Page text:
Low Tech (Dynafit) Ski Touring Binding — First Production Model 1986

Late 1980s First Production Low Tech (Dynafit)

First production Dynafit binding  1980s.

First production Dynafit binding 1986. Click image to enlarge.

Early ‘Dynafit’ bindings were first known as “Low Tech” and virtually hand made by inventor Fritz Barthel and his helpers in the basement workshop of their multi-generation family home in Austria. This is the first production model (Original prototype Dynafit tech ski touring binding.). Note the larger boot pins on the toe unit (right in photo below), as well as the heel release spring that was swapped out to change release. This heel spring design would remain in place for a number of years, until the mid 1990s when the current method of adjustable release tension was included in the heel unit.

Toe unit detail, the detailed hand crafting is impressive.

Toe unit detail, the detailed hand crafting is impressive.

Another view of toe, from the front in closed and locked position. To lock the binding in touring mode you rotated the lobe shaped part on the front, which engaged the ski top surface and kept the binding from opening.

Another view of toe, from the front in closed and locked position. To lock the binding in touring mode you rotated the lobe shaped part on the front, which engaged the ski top surface and kept the binding from opening.

The heel unit had no for/aft adjustment, so you had to mount it with care. Some modern race bindings use a similar type of base plate, to save weight.

The heel unit had no fore/aft adjustment, so you had to mount it with care. Some modern race bindings use a similar type of base plate, to save weight.

One fascinating aspect of this binding is how the heel torsional (sideways) release spring and cap were based on that of the Iser binding, as shown.

One fascinating aspect of this binding is how the heel torsional (sideways) release spring and cap were based on that of the Iser binding, as shown.

Weight: 11.6 oz, 328 gr (with screws)

It’s interesting to note the most popular bindings of this era, such as the Silvretta 404, were about three times heavier per binding. Considering that, it’s easy to see how the popularity of Dynafit and subsequent “tech” bindings was inevitable.

This binding was donated to the WildSnow.com collection by Fritz Barthel.

Original Dynafit retail binding 1986

Low Tech first production thumbnail.

Low Tech first production thumbnail.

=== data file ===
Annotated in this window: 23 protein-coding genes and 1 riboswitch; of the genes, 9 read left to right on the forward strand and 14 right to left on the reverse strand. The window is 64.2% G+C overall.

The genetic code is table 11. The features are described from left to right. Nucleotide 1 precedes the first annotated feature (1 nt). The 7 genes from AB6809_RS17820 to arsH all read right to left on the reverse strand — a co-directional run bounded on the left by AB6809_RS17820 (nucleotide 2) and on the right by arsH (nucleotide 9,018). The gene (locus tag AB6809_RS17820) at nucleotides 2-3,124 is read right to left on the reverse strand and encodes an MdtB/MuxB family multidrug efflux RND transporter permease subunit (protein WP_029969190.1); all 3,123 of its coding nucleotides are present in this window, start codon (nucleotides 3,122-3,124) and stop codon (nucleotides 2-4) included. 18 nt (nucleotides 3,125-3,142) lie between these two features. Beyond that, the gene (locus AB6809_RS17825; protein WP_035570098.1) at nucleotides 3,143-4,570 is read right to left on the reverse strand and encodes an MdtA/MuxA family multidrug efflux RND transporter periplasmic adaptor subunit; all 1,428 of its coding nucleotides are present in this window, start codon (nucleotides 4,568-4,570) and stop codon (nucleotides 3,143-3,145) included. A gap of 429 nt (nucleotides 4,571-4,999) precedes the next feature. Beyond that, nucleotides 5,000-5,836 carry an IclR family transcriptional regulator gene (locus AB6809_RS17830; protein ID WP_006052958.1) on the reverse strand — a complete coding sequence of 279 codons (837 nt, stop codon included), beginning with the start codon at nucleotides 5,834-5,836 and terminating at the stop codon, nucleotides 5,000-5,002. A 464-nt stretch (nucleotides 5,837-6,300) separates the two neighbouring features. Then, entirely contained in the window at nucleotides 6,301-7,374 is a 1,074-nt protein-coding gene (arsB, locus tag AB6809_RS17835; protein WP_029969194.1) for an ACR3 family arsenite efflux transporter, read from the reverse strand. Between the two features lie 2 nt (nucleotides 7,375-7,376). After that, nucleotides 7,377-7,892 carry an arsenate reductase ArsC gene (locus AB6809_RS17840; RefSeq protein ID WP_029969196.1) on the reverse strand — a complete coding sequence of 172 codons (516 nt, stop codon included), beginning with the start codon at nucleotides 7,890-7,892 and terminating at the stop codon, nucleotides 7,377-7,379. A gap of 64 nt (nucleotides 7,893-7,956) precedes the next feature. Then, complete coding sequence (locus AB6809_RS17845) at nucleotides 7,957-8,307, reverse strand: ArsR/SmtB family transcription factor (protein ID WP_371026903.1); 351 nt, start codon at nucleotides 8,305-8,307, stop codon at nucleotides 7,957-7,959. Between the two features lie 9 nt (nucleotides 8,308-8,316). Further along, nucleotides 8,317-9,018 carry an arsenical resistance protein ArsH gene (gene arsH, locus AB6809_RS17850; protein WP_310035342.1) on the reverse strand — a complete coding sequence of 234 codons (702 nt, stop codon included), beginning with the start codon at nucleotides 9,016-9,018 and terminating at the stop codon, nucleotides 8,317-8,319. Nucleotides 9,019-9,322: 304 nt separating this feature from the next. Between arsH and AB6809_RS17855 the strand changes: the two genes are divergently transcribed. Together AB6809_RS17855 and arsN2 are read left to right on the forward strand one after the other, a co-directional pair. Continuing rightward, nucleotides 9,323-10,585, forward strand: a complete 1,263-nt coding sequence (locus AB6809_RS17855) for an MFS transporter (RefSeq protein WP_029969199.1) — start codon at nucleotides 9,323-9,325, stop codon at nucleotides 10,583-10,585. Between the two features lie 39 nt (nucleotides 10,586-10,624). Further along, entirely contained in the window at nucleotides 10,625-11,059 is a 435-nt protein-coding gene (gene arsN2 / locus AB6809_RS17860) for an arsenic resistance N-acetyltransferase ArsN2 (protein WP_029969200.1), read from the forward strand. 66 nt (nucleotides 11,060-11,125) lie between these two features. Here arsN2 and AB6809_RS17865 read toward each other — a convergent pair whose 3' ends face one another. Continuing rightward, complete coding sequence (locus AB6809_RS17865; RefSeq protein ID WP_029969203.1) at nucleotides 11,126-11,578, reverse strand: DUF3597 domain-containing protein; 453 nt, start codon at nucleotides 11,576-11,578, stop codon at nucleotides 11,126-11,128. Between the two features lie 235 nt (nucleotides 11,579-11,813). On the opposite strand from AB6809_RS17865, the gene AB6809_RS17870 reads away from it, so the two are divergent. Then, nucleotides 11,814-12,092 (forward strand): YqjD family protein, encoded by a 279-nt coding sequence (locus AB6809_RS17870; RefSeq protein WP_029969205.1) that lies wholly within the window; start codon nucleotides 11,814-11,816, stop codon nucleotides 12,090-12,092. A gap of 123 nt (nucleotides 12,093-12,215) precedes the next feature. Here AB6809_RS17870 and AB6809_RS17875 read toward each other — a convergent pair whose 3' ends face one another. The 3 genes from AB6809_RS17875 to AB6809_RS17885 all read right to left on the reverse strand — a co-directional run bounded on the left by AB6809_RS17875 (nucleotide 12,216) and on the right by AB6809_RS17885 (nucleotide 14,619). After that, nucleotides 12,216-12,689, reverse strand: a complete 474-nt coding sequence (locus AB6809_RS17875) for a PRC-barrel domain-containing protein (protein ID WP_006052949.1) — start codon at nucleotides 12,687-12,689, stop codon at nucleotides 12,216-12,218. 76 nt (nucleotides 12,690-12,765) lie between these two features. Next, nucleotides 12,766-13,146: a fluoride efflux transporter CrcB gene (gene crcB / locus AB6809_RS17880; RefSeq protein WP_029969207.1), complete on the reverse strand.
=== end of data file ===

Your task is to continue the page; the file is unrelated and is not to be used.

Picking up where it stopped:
Your Comments

  • Christian: Doh! Never mind, wasn't reading the descriptions of the different cuts clea...
  • Christian: Any experiences on straight skin all the way down on wider skis? eg a 110mm...
  • Lou Dawson 2: Seems what folks need to know is that if you do not need heel flat on ski, ...
  • Lee Lau: Alex - the downside to using the Expert spring is that you can't easily wha...
  • Matus: VTskier, what is considered wider ski? I ski on 107mm skis and have my Raid...
  • VTskier: Just picked up a set in Val d'Isere. Locals in climbing/guide shop there (M...
  • Matus: IONs are OK but not light enough....
  • Lou Dawson 2: Regarding helmets, while I was skiing uphill today and thinking (imagine th...
  • Jack: Jim, See. Thanks for the advice. The G3 IONs appeal to me (they look coo...
  • Lou Dawson 2: Xer, I guess I did need to do a video (smile). The spring controls both sid...
  • XXX_er: a generic question on minimalist tech bindings, how is the up and down ret...
  • Daniel: I have the legacy Mammut RAS Pro 45 pack, very nice long back. I am 6'2 but...
  • Brent MacGregor: I have 2 European bottles. One steel, one carbon. I am happy to sell them a...
  • Alex: So if you are using the expert spring on this, to rotate the heal piece for...
  • Greg Louie: Thanks for the look, Lou, and hats off to Amer for taking the "Everything Y...
  • Matus: Lou, video is always easier for us to understand. Step by step photos of di...
  • Lou Dawson 2: See, I have some older Vipecs I can do a take-apart of, been meaning to, bu...
  • See: Interesting post, Lou. Thanks. Now if you could only break some Vipecs…...
  • Matus: I am switching from ATK to this Atomic next season. It looks like and ideal...
  • Lou Dawson 2: Eric, the plastic housing on the rear of the spring is strong, and doesn't ...
  • Eric Steig: Cool. What keeps the plastic housing, which holds the U-spring, from blo...
  • Lou Dawson 2: Shafty, not sure what you are referring to, you mean using screw rivets to ...
  • shafty85: Would this work on the Dynafit Mercury?...
  • Brent MacGregor: I have a carbon cylinder and a steel one both of which we brought from Euro...
  • See: And, as Lou said, alpine bindings aren’t perfect either. Tech toe lock is i...
  • See: I have a couple dozen days on G3 Ion 12’s, and I have a feeling that they a...
  • Jim Milstein: Jack, if you want a tech toe that behaves more like an alpine toe, consider...
  • Tom Gos: Cool Lou, and gutsy - I would be freaked out about doing this to a new pair...
  • AT: Hey lou- I'm somewhat confused by this post. Are the Fischer bindings just ...
  • Lou Dawson 2: Nice! And yeah, for exchange you can mail them empty totally legal, but yo...

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Welcome to Louis (Lou) Dawson's backcountry skiing information & opinion website. Lou's passion for the past 50 years has been alpinism, climbing, mountaineering and skiing -- along with all manner of outdoor recreation. He has authored numerous books and articles about ski touring and is well known as the first person to ski down all 54 of Colorado's 14,000-foot peaks, otherwise known as the Fourteeners! Books and free ski touring news and information here.

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